Wrong For Schools, Wrong for Michigan

Late this week, in the last voting session of 2015, the Senate sent Senate Bill 571 to Governor Snyder for his signature. Buried within the 53 page finance bill is a measure that will make it much more difficult for local schools and school districts to inform voters on proposed millages to support school systems.

According to MASSP, “The House adopted a floor substitute to a campaign finance bill that included this measure and took the legislation from 12 pages long to 53 pages at the end of a nearly 12-hour session.” The provision would bar local districts, schools, and ISDs from distributing factual and unbiased information for 60 days prior to an election. This includes mass mailings, TV, or pre-recorded phone messages.

Given the deep cuts to the School Aid Fund and the overall reduction in per pupil funding the last several years, millages are often the only way schools can bridge the gap between what they can financially provide their students and what their students actually need. Millages are one of the most democratic proposals citizens can vote on. Investing in the future of their city’s schools and students ensures that all will receive a quality education in a school that is safe and secure. Students will have access to technology that will support and enhance their instruction, and will be of the same caliber they will encounter in college and their careers. Millages often provide infrastructure support – improvements in lighting, classroom heating, wireless access, updated bathrooms, etc. These are things that have fallen by the wayside as schools have continued to see their budgets shrink due to a variety of factors – one of which is decreased funding from the state legislature.

A democracy thrives when its citizens are able to participate in the electoral process. An informed electorate was one of the key principles of the nation our Founding Fathers valued. They understood the importance of information when it came to choosing laws and policies that would guide our country. For the Republicans in our state to attempt to pass a law that is in no way good for students, for schools, or for the public as a whole, is reprehensible and despicable. Unfortunately, it is par for the course in the last few years. Taking away the ability for districts to be able to distribute factual and unbiased information around a millage means fewer people will be informed, and thus, fewer people will participate in the democratic process by simply choosing not to vote, or voting no because they don’t understand what it is they are voting for.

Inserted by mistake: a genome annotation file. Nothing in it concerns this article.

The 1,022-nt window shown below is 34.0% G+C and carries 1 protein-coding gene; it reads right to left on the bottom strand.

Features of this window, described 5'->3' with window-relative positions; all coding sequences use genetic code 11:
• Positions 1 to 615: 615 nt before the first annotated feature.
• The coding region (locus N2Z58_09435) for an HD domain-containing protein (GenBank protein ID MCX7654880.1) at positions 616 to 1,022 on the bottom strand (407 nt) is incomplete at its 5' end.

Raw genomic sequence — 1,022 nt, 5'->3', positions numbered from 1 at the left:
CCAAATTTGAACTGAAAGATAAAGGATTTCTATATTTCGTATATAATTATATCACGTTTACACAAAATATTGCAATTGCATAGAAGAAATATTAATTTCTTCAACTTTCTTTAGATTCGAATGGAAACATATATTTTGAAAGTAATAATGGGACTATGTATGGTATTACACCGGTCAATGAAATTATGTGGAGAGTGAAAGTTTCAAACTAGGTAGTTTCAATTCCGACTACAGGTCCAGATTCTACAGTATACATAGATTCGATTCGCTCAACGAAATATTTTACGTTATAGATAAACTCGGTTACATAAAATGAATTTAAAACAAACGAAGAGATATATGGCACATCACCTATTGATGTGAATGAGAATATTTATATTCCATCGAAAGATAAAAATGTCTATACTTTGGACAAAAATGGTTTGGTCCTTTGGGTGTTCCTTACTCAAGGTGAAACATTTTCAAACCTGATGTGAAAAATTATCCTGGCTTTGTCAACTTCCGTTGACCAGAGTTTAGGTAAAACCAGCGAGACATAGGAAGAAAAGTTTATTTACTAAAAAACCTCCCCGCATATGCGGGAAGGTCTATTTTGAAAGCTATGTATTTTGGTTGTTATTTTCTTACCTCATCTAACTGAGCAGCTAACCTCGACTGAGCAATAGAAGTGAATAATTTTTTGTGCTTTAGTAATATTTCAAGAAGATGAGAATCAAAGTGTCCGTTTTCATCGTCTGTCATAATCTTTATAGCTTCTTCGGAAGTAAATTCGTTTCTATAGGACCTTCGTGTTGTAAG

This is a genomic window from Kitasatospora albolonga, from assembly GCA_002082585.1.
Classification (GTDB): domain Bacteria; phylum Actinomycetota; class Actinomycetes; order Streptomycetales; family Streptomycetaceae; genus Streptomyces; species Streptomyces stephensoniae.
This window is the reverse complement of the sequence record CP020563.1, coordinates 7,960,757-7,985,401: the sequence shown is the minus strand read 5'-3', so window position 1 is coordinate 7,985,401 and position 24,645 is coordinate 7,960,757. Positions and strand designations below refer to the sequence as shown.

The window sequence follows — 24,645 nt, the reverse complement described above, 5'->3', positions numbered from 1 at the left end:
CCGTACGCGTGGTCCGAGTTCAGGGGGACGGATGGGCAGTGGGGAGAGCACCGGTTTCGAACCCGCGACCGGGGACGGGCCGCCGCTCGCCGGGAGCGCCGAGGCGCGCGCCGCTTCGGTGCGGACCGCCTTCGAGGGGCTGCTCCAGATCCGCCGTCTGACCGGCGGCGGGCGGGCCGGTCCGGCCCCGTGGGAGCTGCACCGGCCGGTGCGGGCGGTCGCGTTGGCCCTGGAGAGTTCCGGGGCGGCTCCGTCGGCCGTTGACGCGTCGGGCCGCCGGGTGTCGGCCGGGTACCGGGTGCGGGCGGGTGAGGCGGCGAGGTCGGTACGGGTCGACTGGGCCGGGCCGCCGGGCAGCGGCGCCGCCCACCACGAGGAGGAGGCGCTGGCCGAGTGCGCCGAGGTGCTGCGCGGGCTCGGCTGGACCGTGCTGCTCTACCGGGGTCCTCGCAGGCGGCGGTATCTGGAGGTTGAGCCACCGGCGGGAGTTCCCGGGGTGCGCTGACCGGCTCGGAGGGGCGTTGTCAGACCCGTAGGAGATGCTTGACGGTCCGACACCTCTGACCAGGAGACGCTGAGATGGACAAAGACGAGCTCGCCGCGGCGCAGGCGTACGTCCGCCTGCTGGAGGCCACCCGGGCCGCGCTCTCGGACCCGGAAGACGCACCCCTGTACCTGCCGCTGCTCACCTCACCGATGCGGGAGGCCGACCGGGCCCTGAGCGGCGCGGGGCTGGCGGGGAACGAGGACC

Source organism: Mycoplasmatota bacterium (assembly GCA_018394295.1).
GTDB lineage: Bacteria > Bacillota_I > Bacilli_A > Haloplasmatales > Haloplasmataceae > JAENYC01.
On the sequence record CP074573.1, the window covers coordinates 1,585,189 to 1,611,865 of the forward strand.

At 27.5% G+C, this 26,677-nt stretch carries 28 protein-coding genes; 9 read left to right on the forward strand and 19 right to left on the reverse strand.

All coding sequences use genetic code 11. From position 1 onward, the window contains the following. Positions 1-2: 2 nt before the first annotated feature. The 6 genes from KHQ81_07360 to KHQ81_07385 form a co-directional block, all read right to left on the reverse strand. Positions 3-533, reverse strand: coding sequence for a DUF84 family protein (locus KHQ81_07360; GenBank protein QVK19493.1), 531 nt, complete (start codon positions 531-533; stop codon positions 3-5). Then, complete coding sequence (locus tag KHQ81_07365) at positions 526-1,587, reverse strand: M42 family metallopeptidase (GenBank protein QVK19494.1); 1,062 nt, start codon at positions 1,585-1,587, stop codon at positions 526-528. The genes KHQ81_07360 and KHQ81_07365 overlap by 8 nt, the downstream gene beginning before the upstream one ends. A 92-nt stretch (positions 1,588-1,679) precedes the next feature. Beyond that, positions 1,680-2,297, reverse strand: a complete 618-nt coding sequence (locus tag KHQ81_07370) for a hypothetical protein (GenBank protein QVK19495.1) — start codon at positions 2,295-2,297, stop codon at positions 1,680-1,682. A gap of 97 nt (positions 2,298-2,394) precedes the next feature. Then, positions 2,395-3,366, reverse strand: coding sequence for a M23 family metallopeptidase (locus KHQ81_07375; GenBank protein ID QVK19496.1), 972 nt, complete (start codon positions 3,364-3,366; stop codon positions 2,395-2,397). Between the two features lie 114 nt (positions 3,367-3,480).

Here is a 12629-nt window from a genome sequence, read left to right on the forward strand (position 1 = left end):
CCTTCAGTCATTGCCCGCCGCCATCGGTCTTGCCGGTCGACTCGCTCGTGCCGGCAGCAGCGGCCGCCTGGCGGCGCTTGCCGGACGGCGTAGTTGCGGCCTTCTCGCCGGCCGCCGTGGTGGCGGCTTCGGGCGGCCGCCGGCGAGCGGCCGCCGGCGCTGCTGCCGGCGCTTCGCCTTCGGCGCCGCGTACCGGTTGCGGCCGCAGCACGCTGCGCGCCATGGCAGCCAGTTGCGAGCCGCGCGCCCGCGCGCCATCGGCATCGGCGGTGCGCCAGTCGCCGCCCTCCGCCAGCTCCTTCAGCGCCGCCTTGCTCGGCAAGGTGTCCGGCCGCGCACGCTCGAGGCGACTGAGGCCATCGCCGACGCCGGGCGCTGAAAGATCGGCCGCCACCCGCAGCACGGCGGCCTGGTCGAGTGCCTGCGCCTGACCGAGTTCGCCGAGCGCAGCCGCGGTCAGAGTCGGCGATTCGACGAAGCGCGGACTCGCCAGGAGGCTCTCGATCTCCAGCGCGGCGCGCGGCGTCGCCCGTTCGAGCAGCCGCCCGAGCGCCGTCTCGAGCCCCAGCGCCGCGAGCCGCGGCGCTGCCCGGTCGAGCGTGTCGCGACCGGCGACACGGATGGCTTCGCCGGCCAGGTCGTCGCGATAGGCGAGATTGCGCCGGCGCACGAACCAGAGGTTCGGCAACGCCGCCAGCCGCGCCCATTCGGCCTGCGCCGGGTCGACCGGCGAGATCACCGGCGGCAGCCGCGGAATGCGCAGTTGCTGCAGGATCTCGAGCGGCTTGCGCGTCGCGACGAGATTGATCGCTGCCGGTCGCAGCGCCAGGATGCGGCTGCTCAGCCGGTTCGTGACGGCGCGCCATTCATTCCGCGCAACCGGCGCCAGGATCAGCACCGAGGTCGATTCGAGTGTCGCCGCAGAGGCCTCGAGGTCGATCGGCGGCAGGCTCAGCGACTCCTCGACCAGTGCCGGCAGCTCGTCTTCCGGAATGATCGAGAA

What’s even more appalling, is earlier this week, Republicans passed Senate Bill 13 that eliminates the ability to vote “straight ticket”. Proposed under the guise of allowing the electorate to be more informed, the Republicans fast-tracked this legislation through the House and Senate, designed to make voting less efficient and less easy. The electorate already voted on this, and over 60% of the population voted to keep straight ticket voting. This time, when the Republicans passed the bill, they attached it to an appropriations bill. Under Michigan’s Constitution, a bill that is attached to an appropriation is ineligible for referendum. So much for democracy in Michigan.

It is my belief that Senate Bill 571 is just another attempt to make it more difficult for public schools to operate in Michigan. Years of reduced funding and cuts to the School Aid Fund. An elimination of caps on charter schools. And now this. Where, pray tell, are schools supposed to get the monies they need to provide a high quality education for the students of Michigan. I am ashamed of the Republicans in our legislature.

I urge voters to contact Governor Snyder and ask him to veto this bill. It serves no clear purpose other than to make it more difficult for schools to offer a high quality education to its students. This bill is not good for schools, it’s certainly not good for students. The people of Michigan deserve better. Our kids deserve better.

Schools Are Not Businesses; Students Are Not Commodities